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Freshwater vs. Saltwater Pearls – What’s the Difference?

  • 4 min read

Freshwater vs. Saltwater Pearls – What’s the Difference?

If you’re new to the world of pearls and you’re keen to learn more about the different types available, look no further. In this blog post, we will break down six of the key differences between freshwater and saltwater pearls, to help you decide which of these fabulous gems is best for you or your gift recipient.

6 key differences between freshwater and saltwater pearls


As you may have guessed from their name, freshwater pearls grow in mussels found in freshwater rivers and lakes, while saltwater pearls are sourced from oysters in the ocean. Most freshwater pearls naturally originate from the geographic region of China, except for the original Biwa pearls which come from Lake Biwa in Japan. In contrast, saltwater pearls are formed in protected bays and lagoons where warm oceans are found surrounding Thailand, Japan, Indonesia, French Polynesia and Australia.


Another difference between freshwater and saltwater pearls is their shape. When human intervention is involved, freshwater pearls are formed around a piece of natural tissue, which makes their shape more irregular. On the other hand, saltwater pearls are formed around a spherical bead to ensure a smooth, round finish every time.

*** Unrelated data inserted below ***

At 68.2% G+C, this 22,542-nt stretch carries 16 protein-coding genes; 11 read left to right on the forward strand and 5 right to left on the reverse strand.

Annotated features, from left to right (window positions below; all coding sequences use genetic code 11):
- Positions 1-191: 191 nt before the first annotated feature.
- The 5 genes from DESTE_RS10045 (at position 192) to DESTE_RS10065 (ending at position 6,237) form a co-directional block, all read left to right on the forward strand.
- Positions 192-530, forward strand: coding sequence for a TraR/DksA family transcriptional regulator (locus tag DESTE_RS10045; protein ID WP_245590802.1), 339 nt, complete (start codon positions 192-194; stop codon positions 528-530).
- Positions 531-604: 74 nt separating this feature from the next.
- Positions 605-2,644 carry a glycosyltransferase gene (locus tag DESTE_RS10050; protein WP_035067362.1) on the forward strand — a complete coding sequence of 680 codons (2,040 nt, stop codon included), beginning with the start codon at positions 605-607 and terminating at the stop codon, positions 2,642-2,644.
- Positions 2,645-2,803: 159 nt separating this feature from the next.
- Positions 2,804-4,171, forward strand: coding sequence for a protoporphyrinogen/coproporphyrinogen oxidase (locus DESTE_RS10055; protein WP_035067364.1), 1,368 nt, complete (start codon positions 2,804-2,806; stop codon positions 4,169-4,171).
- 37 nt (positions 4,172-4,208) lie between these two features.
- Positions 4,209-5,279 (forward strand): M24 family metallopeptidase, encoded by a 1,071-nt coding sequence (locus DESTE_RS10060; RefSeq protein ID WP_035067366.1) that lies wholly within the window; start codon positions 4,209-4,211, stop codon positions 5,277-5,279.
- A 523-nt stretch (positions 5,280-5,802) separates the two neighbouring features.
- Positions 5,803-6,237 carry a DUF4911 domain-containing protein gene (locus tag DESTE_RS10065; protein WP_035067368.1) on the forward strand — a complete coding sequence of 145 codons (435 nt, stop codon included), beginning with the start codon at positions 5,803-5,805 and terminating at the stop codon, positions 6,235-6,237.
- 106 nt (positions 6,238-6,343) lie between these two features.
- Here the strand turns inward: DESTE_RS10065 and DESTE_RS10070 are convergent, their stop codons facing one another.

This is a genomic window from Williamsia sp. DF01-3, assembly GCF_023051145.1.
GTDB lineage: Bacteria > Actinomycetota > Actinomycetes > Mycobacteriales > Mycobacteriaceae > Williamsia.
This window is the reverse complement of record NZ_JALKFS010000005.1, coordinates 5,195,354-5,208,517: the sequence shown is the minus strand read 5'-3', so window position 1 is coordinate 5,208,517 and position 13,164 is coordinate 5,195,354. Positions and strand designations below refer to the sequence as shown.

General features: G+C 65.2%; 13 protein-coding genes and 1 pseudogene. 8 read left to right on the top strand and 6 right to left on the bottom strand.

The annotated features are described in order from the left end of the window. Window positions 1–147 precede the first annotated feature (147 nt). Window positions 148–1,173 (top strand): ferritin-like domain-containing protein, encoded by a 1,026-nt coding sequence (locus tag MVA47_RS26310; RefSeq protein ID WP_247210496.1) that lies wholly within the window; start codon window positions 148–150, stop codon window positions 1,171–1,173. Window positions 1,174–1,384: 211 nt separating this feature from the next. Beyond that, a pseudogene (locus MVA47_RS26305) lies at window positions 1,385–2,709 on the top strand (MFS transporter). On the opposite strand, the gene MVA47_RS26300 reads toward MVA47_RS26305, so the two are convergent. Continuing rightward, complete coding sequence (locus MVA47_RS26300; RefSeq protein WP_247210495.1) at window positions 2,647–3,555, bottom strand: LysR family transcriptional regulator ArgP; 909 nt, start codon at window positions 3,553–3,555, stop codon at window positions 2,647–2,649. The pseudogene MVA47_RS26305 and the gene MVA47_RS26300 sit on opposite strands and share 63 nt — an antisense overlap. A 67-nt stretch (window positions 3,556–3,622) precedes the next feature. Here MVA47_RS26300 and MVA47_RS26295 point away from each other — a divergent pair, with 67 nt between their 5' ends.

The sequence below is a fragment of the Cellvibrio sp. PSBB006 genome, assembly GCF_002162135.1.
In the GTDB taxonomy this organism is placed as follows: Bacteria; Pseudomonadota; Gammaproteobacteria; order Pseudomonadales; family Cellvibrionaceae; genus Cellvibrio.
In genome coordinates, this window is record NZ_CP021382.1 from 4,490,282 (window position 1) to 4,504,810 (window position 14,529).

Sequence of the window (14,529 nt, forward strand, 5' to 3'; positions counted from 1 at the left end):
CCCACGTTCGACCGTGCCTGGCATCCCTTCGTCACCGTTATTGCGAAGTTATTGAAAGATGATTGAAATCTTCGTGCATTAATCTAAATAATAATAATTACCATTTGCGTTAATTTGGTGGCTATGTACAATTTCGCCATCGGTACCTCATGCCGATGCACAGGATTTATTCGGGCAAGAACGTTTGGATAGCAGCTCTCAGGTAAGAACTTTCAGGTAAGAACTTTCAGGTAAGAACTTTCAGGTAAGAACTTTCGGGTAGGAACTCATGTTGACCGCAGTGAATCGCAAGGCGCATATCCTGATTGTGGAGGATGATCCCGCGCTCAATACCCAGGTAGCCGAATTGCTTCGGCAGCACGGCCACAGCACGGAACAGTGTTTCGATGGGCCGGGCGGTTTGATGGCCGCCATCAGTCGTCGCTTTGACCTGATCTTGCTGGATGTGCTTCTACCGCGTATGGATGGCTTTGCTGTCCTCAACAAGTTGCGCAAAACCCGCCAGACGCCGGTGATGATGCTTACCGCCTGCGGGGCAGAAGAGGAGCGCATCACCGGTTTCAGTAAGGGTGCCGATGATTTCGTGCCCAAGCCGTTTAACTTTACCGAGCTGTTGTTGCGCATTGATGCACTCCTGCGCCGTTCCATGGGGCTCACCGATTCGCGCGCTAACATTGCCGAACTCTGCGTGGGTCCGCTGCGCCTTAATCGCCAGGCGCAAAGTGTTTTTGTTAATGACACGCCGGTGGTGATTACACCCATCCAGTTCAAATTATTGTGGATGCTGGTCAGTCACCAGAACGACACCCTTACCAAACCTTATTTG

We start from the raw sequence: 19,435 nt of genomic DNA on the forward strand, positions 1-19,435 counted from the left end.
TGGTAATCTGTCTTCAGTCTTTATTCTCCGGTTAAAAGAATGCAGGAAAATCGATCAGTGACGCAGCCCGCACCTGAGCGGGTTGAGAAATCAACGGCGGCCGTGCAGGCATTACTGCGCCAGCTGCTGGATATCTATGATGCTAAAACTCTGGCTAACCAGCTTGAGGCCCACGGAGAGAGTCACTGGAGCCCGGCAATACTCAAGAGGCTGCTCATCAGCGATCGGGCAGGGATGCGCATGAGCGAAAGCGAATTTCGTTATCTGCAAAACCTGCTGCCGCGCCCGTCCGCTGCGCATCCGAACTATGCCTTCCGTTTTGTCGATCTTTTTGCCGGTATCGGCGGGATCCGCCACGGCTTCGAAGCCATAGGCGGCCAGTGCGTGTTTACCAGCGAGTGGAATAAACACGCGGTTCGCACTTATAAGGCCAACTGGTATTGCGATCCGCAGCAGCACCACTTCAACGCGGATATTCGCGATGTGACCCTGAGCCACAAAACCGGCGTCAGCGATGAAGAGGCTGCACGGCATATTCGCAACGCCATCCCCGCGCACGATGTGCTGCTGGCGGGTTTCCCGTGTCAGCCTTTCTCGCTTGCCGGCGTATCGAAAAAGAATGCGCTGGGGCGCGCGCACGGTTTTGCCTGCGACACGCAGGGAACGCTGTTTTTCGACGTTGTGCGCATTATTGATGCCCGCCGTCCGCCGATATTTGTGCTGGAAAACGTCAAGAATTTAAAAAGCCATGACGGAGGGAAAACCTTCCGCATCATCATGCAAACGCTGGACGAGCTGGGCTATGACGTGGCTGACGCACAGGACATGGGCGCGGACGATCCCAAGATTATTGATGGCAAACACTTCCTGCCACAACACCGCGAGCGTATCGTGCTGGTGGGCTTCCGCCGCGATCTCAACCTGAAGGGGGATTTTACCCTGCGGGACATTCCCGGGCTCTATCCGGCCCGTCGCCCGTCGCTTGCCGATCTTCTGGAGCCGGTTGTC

Dispelling the myth:it’s a common misconception that saltwater pearls are all natural and freshwater pearls are all cultured (“cultured” means humans have intervened in the natural process to help a pearl grow). In fact, in the majority of cases both saltwater and freshwater pearls are cultured, as natural pearls are exceedingly rare!


The way these two pearl types are formed also determines their lustre. As freshwater pearls are created using a small piece of organic material that breaks down over time, their layers of nacre form faster and the pearl is more dense. Freshwater pearls therefore have a soft, dewy lustre.  

Meanwhile, saltwater pearls are made up of thinner layers of nacre that slowly form around a solid foundation. This gives the saltwater pearl a brilliant, lustrous shine. Akoya pearls, in particular, are known for their crisp, mirror-like finish. Alternatively, South Sea pearls offer a slightly softer, satin-look with either a silver or gold overtone depending on the shade you choose.


If you’re someone who likes to wear colour both saltwater and freshwater pearl jewellery could be the perfect choice. Freshwater pearls mimic the inner nacre of the shell they’re grown in. As the nacre of a shell is so varied in colour, this mean these pearls are available in a vast range of natural colours, including white, cream and pastel hues like peach, pink and purple. Freshwater pearls can also be naturally dyed to enhance their natural colour and achieve a bolder look.

The colour of saltwater pearls depends largely on the type. Akoya pearls tend to have a blue or grey hue, but they are often bleached white as the trend of wearing pure white pearls still continues to this day. Tahitian pearls are known for their dark, iridescent tones, including black, silver, purple and green. Lastly, South Sea pearls are usually either a silvery white or golden colour.